The Adventure of the Transparent Excuse to Show You More Pictures of My Adorable Dog, Part Six
For an introduction to what goes on in this column, click here.
For the first part of this adventure, click here.
So, at last, the moment of truth.
Snip, snip, snip, went the steeks. Like a beautifully de-boned chicken, Rosamund’s new sweater lay open on the table.
In this shot, the live stitches along the underside of the tummy, which had been held on scrap yarn, have been transferred to a short (8-inch) Addi Turbo circular needle.
After turning under and whip stitching the halves of the bridges…
…it was time for the first try-on. The moment of truth.
Celebratory cookies all around.
While I was doing my victory dance, Rosamund wandered off to chew on Mr. Happy Fuzzy Pumpkin (now the late Mr. Happy Fuzzy Pumpkin), still wearing the sweater. As she is recently turned two years old and therefore officially a dog teenager, that is her way of saying, “Oh, my dear Papa! Your loving generosity thrills me through and through! To think that I, a dog of humble origins, am now favored with made-to-measure handknits! I adore you and am so grateful.”
At length, a discreet bribe of two more peanut butter cookies allowed me to retrieve the work-in-progress so that I might apply the finishing touches.
First, the forelegs each got about two inches of simple knit 2, purl 2 rib worked on stitches picked up and knit on four double-pointed needles. I could have done them on an eight-inch addi Turbo circular needle, but the double-pointed needles were close to hand and the circular needle was All The Way Over There. You know how it is.
Next, the turtleneck. I love how Rosamund looks in a turtleneck, and she seems to appreciate the warmth.
This was done on a short circular needle after picking up and knitting stitches through the cast-on edge, in more knit 2, purl 2 rib.* Of course, I could have done the turtleneck first as part of the body. So why do it afterwards? Because I am still new at fitting Rosamund, and wanted to hedge my bets. Had the body once again come out low at the shoulders, I could have camouflaged it with an even taller turtleneck.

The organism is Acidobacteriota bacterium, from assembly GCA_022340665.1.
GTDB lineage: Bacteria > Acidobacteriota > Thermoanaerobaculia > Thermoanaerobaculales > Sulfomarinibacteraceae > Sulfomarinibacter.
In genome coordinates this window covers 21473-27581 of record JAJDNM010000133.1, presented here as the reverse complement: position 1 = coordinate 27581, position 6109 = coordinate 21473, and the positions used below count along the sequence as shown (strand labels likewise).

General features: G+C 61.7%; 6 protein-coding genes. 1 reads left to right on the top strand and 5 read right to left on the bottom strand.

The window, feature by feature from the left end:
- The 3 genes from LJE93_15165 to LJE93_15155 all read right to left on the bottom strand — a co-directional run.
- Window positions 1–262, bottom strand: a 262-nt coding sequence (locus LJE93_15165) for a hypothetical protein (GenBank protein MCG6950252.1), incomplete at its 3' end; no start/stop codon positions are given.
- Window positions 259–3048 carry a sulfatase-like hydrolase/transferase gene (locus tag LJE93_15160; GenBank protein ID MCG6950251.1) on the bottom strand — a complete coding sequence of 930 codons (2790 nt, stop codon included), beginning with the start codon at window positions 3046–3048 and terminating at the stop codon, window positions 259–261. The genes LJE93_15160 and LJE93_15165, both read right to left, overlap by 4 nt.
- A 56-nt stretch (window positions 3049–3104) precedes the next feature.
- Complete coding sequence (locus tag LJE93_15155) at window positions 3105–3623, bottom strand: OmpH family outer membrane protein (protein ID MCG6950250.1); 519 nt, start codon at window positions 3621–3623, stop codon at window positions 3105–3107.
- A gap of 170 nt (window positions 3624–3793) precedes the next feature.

I’ve learned by watching Rosamund live in her first sweater that I needed to stitch that turtleneck edge down after folding or it would be forever unrolling. I took a few stitches at each of six points spaced evenly around the neckline. I think this will hold the collar nicely without sacrificing stretch. If not, I’ll try something else.
The last step was a bit of edging all around the lower edge of the tummy (those stitches shown above, waiting on the short circular needle) and the three sides of the rear flap.
The flap was particularly in need of further attention as the two final ridges of garter did nothing to stop it from curling up.
I ought to have foreseen this, I know, and worked more garter stitch at the tush end to begin with; but I’ll know better next time.
Also from a purely aesthetic perspective, the edges of the flap where the bridge halves had been turned under still looked naked . It’s rare to leave any steek untrimmed, because no matter how neatly you work that newly-created selvedge is always a bit wonky.
The tummy stitches didn’t need more than four rows (so, two ridges) of garter stitch to finish them off.
The flap I decided to handle this way: pick up and knit stitches along this path on a circular needle…
…and work in flat garter stitch for about four ridges (that’s eight rows).
And at the tush end, I thought it would be nice to curve the trim by throwing in some short rows.